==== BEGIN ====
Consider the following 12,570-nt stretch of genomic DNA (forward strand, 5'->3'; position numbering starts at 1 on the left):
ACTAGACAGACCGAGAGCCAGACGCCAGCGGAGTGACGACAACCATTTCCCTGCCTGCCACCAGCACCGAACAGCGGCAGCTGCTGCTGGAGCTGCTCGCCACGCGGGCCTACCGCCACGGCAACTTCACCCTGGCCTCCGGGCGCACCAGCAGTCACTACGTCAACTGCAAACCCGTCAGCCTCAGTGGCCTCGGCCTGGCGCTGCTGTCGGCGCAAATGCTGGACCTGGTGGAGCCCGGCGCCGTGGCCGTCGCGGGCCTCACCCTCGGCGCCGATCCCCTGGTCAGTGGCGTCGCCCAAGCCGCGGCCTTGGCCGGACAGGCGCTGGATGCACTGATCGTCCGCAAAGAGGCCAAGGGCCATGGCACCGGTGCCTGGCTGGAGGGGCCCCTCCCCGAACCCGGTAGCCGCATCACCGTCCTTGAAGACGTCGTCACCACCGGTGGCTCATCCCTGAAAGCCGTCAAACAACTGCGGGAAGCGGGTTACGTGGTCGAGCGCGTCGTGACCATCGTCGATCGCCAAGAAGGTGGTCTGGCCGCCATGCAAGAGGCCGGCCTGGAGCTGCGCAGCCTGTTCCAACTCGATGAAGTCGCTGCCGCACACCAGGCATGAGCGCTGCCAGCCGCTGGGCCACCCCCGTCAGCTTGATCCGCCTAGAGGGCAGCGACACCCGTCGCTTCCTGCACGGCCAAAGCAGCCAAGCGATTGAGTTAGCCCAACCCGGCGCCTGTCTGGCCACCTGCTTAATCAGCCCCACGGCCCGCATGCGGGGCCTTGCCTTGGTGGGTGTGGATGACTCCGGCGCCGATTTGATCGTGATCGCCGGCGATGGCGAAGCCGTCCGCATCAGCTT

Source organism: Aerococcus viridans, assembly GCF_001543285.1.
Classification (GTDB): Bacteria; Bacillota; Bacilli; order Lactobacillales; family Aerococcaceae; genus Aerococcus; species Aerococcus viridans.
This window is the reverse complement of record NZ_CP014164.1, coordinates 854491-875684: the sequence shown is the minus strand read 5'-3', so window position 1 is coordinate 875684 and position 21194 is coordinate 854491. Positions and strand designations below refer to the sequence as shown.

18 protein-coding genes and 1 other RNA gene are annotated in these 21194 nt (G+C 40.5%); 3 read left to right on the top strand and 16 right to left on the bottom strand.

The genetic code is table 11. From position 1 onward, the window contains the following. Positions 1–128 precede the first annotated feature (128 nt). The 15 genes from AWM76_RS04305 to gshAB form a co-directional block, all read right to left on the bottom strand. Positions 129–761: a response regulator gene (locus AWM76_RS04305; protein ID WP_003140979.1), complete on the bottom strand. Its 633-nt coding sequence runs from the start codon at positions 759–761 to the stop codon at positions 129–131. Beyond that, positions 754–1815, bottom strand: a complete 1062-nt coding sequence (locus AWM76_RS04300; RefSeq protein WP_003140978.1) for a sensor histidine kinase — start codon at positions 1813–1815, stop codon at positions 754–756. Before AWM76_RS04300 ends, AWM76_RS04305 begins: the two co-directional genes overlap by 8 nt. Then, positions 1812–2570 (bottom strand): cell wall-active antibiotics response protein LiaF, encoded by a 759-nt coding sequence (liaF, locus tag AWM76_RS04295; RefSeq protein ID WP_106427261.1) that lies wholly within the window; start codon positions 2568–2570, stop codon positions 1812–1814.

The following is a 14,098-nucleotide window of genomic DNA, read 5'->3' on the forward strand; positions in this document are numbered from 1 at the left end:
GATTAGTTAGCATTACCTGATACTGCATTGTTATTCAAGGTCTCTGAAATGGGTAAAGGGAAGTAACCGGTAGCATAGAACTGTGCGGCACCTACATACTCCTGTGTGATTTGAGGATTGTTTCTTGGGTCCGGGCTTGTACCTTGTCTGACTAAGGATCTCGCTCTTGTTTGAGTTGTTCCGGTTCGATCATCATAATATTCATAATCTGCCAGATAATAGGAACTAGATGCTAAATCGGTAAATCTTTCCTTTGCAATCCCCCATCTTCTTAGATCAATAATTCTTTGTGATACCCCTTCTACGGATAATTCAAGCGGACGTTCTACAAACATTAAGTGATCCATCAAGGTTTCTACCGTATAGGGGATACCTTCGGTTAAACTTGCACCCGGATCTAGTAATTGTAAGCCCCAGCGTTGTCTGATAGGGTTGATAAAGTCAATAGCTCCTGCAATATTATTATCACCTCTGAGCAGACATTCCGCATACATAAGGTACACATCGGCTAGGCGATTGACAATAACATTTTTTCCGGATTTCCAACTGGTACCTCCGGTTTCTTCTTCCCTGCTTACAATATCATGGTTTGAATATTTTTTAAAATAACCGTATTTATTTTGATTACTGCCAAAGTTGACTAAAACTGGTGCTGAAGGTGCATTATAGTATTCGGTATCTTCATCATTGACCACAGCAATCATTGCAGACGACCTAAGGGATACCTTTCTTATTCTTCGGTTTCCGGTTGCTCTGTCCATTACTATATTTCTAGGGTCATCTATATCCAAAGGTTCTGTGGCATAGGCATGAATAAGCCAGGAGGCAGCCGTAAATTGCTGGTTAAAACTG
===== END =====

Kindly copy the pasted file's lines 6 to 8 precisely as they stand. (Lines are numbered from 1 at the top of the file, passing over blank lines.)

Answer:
18 protein-coding genes and 1 other RNA gene are annotated in these 21194 nt (G+C 40.5%); 3 read left to right on the top strand and 16 right to left on the bottom strand.

The genetic code is table 11. From position 1 onward, the window contains the following. Positions 1–128 precede the first annotated feature (128 nt). The 15 genes from AWM76_RS04305 to gshAB form a co-directional block, all read right to left on the bottom strand. Positions 129–761: a response regulator gene (locus AWM76_RS04305; protein ID WP_003140979.1), complete on the bottom strand. Its 633-nt coding sequence runs from the start codon at positions 759–761 to the stop codon at positions 129–131. Beyond that, positions 754–1815, bottom strand: a complete 1062-nt coding sequence (locus AWM76_RS04300; RefSeq protein WP_003140978.1) for a sensor histidine kinase — start codon at positions 1813–1815, stop codon at positions 754–756. Before AWM76_RS04300 ends, AWM76_RS04305 begins: the two co-directional genes overlap by 8 nt. Then, positions 1812–2570 (bottom strand): cell wall-active antibiotics response protein LiaF, encoded by a 759-nt coding sequence (liaF, locus tag AWM76_RS04295; RefSeq protein ID WP_106427261.1) that lies wholly within the window; start codon positions 2568–2570, stop codon positions 1812–1814.

The following is a 14,098-nucleotide window of genomic DNA, read 5'->3' on the forward strand; positions in this document are numbered from 1 at the left end: